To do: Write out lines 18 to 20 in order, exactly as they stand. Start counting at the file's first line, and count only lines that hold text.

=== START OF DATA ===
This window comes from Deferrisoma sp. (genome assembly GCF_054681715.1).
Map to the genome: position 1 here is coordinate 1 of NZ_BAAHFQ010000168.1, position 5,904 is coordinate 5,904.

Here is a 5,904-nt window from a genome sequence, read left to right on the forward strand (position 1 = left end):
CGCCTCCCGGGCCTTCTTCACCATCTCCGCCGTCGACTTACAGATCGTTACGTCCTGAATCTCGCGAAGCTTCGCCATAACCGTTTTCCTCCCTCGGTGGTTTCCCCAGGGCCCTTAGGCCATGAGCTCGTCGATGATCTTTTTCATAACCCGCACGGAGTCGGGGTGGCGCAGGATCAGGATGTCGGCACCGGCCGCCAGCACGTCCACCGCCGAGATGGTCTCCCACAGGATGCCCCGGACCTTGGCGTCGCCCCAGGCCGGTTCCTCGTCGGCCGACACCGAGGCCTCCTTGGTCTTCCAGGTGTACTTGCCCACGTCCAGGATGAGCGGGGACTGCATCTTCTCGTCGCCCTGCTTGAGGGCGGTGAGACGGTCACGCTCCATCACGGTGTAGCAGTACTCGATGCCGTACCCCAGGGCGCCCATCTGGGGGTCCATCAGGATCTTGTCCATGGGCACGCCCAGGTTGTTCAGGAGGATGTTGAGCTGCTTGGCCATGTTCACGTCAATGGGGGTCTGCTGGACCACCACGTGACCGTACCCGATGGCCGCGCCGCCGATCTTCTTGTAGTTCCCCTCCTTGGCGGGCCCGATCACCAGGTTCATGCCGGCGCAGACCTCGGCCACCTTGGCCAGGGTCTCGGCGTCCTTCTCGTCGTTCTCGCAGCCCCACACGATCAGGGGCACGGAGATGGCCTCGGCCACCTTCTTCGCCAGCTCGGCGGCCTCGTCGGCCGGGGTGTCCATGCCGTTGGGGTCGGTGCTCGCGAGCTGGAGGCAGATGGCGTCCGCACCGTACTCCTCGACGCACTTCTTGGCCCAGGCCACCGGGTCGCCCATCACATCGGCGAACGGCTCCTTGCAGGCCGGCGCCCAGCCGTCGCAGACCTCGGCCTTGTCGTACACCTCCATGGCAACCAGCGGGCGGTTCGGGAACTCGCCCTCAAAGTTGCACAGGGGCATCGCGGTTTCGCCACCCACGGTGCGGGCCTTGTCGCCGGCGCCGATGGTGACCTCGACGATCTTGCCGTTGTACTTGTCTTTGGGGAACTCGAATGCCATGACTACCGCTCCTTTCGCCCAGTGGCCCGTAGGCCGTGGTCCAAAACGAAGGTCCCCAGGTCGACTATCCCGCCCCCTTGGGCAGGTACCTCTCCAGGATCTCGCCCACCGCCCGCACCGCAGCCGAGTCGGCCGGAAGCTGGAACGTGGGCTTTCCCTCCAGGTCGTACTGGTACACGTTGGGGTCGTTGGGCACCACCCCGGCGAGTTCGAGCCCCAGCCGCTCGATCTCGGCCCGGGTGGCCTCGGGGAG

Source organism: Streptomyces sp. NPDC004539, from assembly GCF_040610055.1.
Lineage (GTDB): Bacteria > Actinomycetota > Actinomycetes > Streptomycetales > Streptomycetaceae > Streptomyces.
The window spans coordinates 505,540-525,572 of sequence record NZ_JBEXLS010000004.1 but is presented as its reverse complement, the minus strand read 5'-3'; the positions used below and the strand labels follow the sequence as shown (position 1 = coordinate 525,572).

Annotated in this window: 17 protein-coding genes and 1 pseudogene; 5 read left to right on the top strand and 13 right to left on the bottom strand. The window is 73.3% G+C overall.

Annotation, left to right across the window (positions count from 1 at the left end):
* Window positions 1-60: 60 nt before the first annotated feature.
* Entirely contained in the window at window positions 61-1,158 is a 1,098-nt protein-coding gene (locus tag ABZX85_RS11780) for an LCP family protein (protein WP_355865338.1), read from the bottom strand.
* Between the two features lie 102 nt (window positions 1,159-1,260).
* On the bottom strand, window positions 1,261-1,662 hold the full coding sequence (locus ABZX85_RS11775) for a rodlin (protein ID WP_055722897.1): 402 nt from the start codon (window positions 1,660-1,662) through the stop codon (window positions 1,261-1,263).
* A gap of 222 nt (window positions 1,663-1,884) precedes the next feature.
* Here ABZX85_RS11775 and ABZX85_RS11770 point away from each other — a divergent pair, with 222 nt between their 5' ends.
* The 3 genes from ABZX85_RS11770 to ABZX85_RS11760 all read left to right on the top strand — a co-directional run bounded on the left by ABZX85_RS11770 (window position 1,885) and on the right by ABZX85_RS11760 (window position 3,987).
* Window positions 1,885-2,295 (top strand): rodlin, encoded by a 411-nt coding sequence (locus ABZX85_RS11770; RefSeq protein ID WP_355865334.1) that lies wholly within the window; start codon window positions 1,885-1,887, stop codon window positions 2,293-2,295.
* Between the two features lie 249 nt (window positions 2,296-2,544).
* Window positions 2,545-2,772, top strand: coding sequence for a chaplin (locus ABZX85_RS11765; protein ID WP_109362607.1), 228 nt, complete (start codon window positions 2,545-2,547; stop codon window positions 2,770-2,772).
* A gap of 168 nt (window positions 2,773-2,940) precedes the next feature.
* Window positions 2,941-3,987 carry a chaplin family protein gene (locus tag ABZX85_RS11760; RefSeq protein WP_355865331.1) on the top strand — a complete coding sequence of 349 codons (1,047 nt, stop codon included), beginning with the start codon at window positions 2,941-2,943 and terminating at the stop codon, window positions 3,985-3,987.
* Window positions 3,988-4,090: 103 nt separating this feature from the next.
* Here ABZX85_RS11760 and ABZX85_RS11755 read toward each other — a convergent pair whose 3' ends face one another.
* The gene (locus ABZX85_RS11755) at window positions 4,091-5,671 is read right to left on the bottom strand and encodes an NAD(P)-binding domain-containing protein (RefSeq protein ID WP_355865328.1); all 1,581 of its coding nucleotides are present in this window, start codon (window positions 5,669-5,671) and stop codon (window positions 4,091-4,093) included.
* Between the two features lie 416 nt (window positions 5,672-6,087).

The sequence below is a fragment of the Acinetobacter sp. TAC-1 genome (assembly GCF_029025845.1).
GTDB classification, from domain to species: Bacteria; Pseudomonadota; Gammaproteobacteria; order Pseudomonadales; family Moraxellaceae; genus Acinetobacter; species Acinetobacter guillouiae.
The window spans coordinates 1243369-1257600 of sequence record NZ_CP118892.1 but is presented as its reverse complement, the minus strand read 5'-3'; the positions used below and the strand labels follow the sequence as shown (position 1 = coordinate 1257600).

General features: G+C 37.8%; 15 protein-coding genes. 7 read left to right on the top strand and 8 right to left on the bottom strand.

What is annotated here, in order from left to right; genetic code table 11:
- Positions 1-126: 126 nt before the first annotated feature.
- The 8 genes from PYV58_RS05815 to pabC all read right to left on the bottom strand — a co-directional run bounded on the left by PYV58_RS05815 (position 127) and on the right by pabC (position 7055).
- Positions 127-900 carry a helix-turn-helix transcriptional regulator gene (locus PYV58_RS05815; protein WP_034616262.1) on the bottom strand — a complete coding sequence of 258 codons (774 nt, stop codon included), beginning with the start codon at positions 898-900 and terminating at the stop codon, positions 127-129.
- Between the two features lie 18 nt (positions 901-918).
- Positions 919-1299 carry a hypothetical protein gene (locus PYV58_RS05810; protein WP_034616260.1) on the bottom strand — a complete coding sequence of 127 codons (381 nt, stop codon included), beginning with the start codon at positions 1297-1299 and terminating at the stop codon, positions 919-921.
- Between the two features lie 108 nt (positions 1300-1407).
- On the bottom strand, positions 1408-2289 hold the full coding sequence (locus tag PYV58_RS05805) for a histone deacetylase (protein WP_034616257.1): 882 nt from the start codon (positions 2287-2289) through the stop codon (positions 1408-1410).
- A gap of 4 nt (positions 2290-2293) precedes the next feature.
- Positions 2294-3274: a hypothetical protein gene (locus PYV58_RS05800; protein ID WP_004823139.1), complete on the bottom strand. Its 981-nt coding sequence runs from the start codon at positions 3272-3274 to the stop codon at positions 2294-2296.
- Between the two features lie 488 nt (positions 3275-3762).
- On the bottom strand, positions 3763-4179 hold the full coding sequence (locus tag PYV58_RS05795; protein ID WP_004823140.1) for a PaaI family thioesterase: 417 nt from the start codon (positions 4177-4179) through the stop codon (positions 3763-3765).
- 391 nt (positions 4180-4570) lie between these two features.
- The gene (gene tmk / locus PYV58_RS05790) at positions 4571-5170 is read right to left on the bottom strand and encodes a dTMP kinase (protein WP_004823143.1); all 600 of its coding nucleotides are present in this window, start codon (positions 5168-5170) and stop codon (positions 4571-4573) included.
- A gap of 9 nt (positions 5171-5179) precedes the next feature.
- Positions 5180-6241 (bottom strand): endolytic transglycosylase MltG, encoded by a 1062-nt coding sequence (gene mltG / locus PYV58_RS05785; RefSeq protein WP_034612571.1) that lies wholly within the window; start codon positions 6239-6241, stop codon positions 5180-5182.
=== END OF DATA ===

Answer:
* Between the two features lie 249 nt (window positions 2,296-2,544).
* Window positions 2,545-2,772, top strand: coding sequence for a chaplin (locus ABZX85_RS11765; protein ID WP_109362607.1), 228 nt, complete (start codon window positions 2,545-2,547; stop codon window positions 2,770-2,772).
* A gap of 168 nt (window positions 2,773-2,940) precedes the next feature.